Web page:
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Callicarpa japonica Japanese Beautyberry

Edward F. Gilman, Ryan W. Klein, and Gail Hansen

Introduction

This species of Callicarpa is common in the trade in eastern and southern landscapes. Like other beautyberries, purple berries are produced in abundance in late summer and fall and persist on the plant after leaves have fallen. The shrub forms the same cascading or weeping effect so common on other beautyberries. It usually grows to about 6-feet-tall but can reach 10 feet with a similar spread.

Full Form - Callicarpa japonica: Japanese Beautyberry
Figure 1. Full Form - Callicarpa japonica: Japanese Beautyberry
Credit: UF/IFAS

 

Leaf - Callicarpa japonica: Japanese Beautyberry
Figure 2. Leaf - Callicarpa japonica: Japanese Beautyberry
Credit: UF/IFAS

 

Fruit - Callicarpa japonica: Japanese Beautyberry
Figure 3. Fruit - Callicarpa japonica: Japanese Beautyberry
Credit: Edward F. Gilman, UF/IFAS

General Information

Scientific name: Callicarpa japonica

Pronunciation: kal-lick-AR-puh juh-PAW-nick-uh

Common name(s): Japanese beautyberry

Family: Verbenaceae

Plant type: shrub

USDA hardiness zones: 6 through 8 (Figure 4)

Planting month for zone 7: year round

Planting month for zone 8: year round

Origin: not native to North America

Invasive potential: not known to be invasive

Uses: foundation; border; mass planting; container or aboveground planter; naturalizing

Availability: somewhat available, may have to go out of the region to find the plant

Shaded area represents potential planting range.
Figure 4. Shaded area represents potential planting range.
Credit: UF/IFAS

Description

Height: 4 to 6 feet

Spread: 4 to 6 feet

Plant habit: round; spreading; vase shape

Plant density: open

Growth rate: moderate

Texture: medium

Foliage

Leaf arrangement: opposite/subopposite

Leaf type: simple

Leaf margin: serrate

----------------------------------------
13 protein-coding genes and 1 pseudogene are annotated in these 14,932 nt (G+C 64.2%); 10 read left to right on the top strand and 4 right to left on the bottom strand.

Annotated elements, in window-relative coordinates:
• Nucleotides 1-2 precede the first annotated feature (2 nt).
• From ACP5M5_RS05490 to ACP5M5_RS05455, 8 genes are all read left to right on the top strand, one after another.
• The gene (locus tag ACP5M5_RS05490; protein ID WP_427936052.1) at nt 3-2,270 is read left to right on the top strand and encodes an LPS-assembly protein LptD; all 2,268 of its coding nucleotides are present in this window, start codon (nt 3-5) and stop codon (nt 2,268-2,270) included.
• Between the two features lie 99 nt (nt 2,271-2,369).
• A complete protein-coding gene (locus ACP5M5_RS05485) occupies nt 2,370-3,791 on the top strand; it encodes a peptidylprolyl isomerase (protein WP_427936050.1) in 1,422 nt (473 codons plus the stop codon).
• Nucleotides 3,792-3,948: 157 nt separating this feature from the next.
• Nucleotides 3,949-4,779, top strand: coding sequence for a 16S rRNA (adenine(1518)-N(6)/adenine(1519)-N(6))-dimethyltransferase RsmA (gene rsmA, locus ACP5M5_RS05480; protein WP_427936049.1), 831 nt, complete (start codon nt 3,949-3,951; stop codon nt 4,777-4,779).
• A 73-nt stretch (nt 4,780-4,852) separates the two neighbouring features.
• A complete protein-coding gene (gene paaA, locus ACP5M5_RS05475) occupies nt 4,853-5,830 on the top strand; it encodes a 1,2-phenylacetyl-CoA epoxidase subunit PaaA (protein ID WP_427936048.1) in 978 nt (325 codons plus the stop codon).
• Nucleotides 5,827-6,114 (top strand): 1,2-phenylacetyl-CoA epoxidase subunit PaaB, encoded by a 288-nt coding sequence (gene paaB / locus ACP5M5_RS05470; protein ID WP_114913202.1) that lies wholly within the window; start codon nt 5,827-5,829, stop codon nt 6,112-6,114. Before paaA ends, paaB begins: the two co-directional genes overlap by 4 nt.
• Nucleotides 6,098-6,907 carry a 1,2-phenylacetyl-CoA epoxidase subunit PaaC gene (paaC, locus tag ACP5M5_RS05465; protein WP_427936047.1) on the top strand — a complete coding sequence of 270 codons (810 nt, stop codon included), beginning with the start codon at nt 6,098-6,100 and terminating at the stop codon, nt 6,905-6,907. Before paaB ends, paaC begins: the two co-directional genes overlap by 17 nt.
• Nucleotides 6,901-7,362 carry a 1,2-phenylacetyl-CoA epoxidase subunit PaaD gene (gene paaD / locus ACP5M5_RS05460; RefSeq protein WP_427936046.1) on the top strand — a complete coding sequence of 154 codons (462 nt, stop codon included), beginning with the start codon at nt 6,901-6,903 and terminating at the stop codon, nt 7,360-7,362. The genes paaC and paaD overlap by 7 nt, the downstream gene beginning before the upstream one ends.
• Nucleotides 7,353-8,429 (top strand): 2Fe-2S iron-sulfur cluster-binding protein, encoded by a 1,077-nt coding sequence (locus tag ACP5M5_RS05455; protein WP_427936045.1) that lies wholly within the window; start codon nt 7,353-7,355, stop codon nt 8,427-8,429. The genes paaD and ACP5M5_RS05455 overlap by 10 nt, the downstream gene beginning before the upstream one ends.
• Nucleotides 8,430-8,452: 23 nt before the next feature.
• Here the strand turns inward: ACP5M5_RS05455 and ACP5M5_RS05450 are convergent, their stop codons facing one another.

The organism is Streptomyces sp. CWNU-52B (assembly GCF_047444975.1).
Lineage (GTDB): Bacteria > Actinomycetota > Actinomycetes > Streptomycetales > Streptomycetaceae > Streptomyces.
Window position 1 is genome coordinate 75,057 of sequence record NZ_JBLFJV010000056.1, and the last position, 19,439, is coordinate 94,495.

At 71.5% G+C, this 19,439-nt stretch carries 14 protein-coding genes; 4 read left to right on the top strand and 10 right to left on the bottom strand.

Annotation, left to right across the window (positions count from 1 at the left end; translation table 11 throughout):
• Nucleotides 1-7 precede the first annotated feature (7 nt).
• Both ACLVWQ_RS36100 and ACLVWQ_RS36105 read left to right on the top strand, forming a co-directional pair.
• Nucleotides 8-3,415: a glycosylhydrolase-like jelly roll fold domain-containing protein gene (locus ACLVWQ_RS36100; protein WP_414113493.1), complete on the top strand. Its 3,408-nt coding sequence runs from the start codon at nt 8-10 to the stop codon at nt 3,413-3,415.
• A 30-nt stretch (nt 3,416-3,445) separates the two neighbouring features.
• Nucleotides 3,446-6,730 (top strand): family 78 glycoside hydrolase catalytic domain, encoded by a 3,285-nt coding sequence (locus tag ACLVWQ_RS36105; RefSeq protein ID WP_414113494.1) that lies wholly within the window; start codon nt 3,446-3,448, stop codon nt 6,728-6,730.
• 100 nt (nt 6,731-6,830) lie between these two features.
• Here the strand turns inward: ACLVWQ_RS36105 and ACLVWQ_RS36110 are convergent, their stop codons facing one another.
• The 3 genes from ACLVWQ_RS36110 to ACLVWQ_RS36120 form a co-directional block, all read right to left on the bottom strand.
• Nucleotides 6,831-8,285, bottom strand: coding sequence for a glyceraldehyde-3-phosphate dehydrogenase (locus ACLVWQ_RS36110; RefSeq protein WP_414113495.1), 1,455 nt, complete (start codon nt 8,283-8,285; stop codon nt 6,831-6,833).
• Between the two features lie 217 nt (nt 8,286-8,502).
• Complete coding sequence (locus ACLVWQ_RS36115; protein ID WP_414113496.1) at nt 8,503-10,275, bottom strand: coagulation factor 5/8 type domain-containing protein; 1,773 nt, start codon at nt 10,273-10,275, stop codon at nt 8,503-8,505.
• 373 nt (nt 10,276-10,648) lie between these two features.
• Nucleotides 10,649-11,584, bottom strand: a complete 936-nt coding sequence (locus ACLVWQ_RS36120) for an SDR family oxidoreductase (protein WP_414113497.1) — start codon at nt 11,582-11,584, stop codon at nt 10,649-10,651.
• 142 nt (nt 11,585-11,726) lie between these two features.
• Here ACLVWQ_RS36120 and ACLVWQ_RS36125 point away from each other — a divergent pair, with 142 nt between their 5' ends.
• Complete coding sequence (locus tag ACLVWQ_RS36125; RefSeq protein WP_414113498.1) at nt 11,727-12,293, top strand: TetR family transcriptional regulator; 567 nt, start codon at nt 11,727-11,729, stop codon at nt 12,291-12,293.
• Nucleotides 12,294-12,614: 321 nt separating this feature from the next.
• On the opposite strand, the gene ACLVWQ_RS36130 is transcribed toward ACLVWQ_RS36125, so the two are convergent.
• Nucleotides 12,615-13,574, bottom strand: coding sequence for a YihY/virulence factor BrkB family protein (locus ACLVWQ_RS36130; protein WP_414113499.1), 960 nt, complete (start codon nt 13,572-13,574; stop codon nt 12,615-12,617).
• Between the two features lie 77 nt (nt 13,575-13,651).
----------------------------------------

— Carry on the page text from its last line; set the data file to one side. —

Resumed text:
Leaf shape: ovate

Leaf venation: pinnate

Leaf type and persistence: fragrant

Leaf blade length: 2 to 4 inches

Leaf color: green

Fall color: yellow

Fall characteristic: not showy

Flower

Flower color: lavender

Flower characteristic: spring flowering

Fruit

Fruit shape: round

Fruit length: less than .5 inch

Fruit cover: fleshy

Fruit color: purple

Fruit characteristic: persists on the plant; attracts birds

Trunk and Branches

Trunk/bark/branches: not particularly showy; typically multi-trunked or clumping stems

Current year stem/twig color: green

Current year stem/twig thickness: thin

Culture

Light requirement: plant grows in part shade/part sun

Soil tolerances: acidic; slightly alkaline; sand; loam; clay

Drought tolerance: moderate

Soil salt tolerances: poor

Plant spacing: 36 to 60 inches

Other

Roots: usually not a problem

Winter interest: no special winter interest

Outstanding plant: not particularly outstanding

Pest resistance: no serious pests are normally seen on the plant

Use and Management

Plants can be massed together spaced 4 to 5 feet apart forming a nice border or divider. Thick growth discourages people from walking through the plant making it well suited for controlling pedestrian traffic. Branches will droop over a wall if planted on top, making it well suited for raised planters or containers. Whereas the native American beautyberry grows too large for many residential landscapes, this plant remains small and in scale with many yards.

Locate in the full sun or partial shade for best form and dense growth. Soils from acid to slightly alkaline should support this plant with little irrigation except in extended drought. Temperatures below zero often kill plants to the ground, but sprouts formed in the spring will flower and produce the showy fruit.

The cultivar 'Leucocarpa' has white fruit.

Publication #FPS92

Release Date:February 10th, 2023

Related Collections

Part of Shrubs Fact Sheets

  • Critical Issue: Agricultural and Food Systems
Organism ID

About this Publication

This document is FPS92, one of a series of the Environmental Horticulture Department, UF/IFAS Extension. Original publication date October 1999. Revised February 2023. Visit the EDIS website at https://edis.ifas.ufl.edu for the currently supported version of this publication.

About the Authors

Edward F. Gilman, professor; Ryan W. Klein, graduate assistant; and Gail Hansen, associate professor, Environmental Horticulture Department; UF/IFAS Extension, Gainesville, 32611.

Contacts

  • Gail Hansen de Chapman